Hamish Marshall then joined battle, and was a sharp contrast to Fulton, all short-arm jabs and busy forcing drives. He was able to hit the ball with some power, and soon the pressure was on Sri Lanka again as another partnership began to build. Although not as fluent his opposite number, Marshall helped add 78 for the fourth wicket. Perera, brought back into the attack for a second spell then got one to grip the pitch and Marshall's attempted push to the leg side resulted in a leading edge back to the bowler.
Fulton's fluency failed him momentarily as he tip-toed his way through the nervous nineties, and it was only a brisk drive through cover off Bandara that restored normalcy to proceedings. Fulton raised his bat to acknowledge the cheers of an appreciative Napier crowd, but the job was not done yet. He could only add 12 more to his total, before being run out attempting a tight second run, and New Zealand still needed 50 runs to win, from 45 balls. Brendon McCullum failed under pressure, Vaas bowled a perfect over to nail Vettori with a yorker, and the game was slipping away from New Zealand at 236 for 7, with 38 needed from 28 balls. Cairns - let off by Sangakkara who fluffed a simple stumping chance off Bandara - gave Sri Lanka the shivers smashing a four and a six off Bandara. But when he was trapped in front by Vaas for a 27-ball 28 the task became too tough for the tailenders. Sri Lanka tightened the screws, shot out New Zealand for 253 and ensured they did not return home empty handed. And once again it was Vaas, with 4 for 28, who had played a pivotal role.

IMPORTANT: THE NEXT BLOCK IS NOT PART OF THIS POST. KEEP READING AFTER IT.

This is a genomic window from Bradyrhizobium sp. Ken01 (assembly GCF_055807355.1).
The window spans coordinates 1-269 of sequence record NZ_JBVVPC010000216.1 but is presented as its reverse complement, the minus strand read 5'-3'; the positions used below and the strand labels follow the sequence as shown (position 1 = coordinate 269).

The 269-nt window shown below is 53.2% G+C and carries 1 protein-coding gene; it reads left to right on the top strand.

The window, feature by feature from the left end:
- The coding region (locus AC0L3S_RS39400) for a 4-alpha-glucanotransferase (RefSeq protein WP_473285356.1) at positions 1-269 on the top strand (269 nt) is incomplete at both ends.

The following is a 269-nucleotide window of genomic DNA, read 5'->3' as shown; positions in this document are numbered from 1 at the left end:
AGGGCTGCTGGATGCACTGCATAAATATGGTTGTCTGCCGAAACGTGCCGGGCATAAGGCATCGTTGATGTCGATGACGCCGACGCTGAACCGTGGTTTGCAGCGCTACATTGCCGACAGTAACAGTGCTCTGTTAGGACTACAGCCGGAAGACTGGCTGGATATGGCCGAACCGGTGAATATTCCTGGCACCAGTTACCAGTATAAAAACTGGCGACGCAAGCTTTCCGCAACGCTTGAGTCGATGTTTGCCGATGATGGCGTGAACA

Sri Lanka
Upul Tharanga c Fulton b Martin 11 (44 for 1)
Flashed a wide ball to second slip
Jehan Mubarak c Martin b Bond 26 (49 for 2)
Slashed to third-man
Tillakaratne Dilshan c McCullum b Martin 43 (129 for 3)
Drove hard at a ball outside off without being to the pitch of the ball
Kumar Sangakkara c Fulton b Astle 58 (178 for 4)
Chipped to square-leg
Mahela Jayawardene c Astle b Martin 30 (233 for 5)
Drove a wide ball straight to cover
Marvan Atapattu b Bond 69 (272 for 6)
Came down the pitch and missed a yorker
New Zealand
Stephen Fleming lbw b Vaas 0 (3 for 1)
Fell over and trapped in front
Lou Vincent c Mubarak b Perera 5 (13 for 2)
Holed out to cover
Nathan Astle c Fernando b Bandara 47 (121 for 3)
Failed to clear mid-on
Hamish Marshall c & b Bandara 35 (199 for 4)
Closed the face early and popped a return catch off the leading edge
Peter Fulton run out (Dilshan/Sangakkara) 112 (224 for 5)
Found short attempting a tight second
Brendon McCullum c Atapattu b Perrera 2 (231 for 6)
Caught well by cover running back
Daniel Vettori b Vaas 3 (236 for 7)
Cleaned up by a perfect yorker
Chris Cairns lbw b Vaas 28 (249 for 8)
Swept and missed a straight one
James Franklin b Vaas 2 (252 for 9)
Missed a full, straight ball
Chris Martin b Fernando 0 (253 for 10)
Swung and missed

Anand Vasu is assistant editor of Cricinfo